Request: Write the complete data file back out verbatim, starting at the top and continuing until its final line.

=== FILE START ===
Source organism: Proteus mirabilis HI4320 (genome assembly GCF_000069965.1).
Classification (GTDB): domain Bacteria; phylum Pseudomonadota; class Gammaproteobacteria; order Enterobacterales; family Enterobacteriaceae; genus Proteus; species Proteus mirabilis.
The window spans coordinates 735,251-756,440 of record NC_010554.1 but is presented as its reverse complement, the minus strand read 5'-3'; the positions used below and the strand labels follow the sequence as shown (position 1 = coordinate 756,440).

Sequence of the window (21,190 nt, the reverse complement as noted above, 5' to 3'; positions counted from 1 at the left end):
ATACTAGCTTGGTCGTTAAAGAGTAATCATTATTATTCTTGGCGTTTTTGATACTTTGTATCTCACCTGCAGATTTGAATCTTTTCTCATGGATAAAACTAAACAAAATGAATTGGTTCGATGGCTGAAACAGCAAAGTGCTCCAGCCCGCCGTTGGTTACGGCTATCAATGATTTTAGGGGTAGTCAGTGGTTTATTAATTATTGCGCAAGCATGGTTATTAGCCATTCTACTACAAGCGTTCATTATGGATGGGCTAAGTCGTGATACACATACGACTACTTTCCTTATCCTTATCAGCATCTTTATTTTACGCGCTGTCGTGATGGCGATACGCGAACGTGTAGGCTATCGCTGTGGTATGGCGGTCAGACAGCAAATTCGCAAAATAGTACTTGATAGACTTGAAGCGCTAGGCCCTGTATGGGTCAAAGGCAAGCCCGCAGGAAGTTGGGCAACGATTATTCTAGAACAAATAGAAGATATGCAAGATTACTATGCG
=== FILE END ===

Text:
Source organism: Proteus mirabilis HI4320 (genome assembly GCF_000069965.1).
Classification (GTDB): domain Bacteria; phylum Pseudomonadota; class Gammaproteobacteria; order Enterobacterales; family Enterobacteriaceae; genus Proteus; species Proteus mirabilis.
The window spans coordinates 735,251-756,440 of record NC_010554.1 but is presented as its reverse complement, the minus strand read 5'-3'; the positions used below and the strand labels follow the sequence as shown (position 1 = coordinate 756,440).

Sequence of the window (21,190 nt, the reverse complement as noted above, 5' to 3'; positions counted from 1 at the left end):
ATACTAGCTTGGTCGTTAAAGAGTAATCATTATTATTCTTGGCGTTTTTGATACTTTGTATCTCACCTGCAGATTTGAATCTTTTCTCATGGATAAAACTAAACAAAATGAATTGGTTCGATGGCTGAAACAGCAAAGTGCTCCAGCCCGCCGTTGGTTACGGCTATCAATGATTTTAGGGGTAGTCAGTGGTTTATTAATTATTGCGCAAGCATGGTTATTAGCCATTCTACTACAAGCGTTCATTATGGATGGGCTAAGTCGTGATACACATACGACTACTTTCCTTATCCTTATCAGCATCTTTATTTTACGCGCTGTCGTGATGGCGATACGCGAACGTGTAGGCTATCGCTGTGGTATGGCGGTCAGACAGCAAATTCGCAAAATAGTACTTGATAGACTTGAAGCGCTAGGCCCTGTATGGGTCAAAGGCAAGCCCGCAGGAAGTTGGGCAACGATTATTCTAGAACAAATAGAAGATATGCAAGATTACTATGCG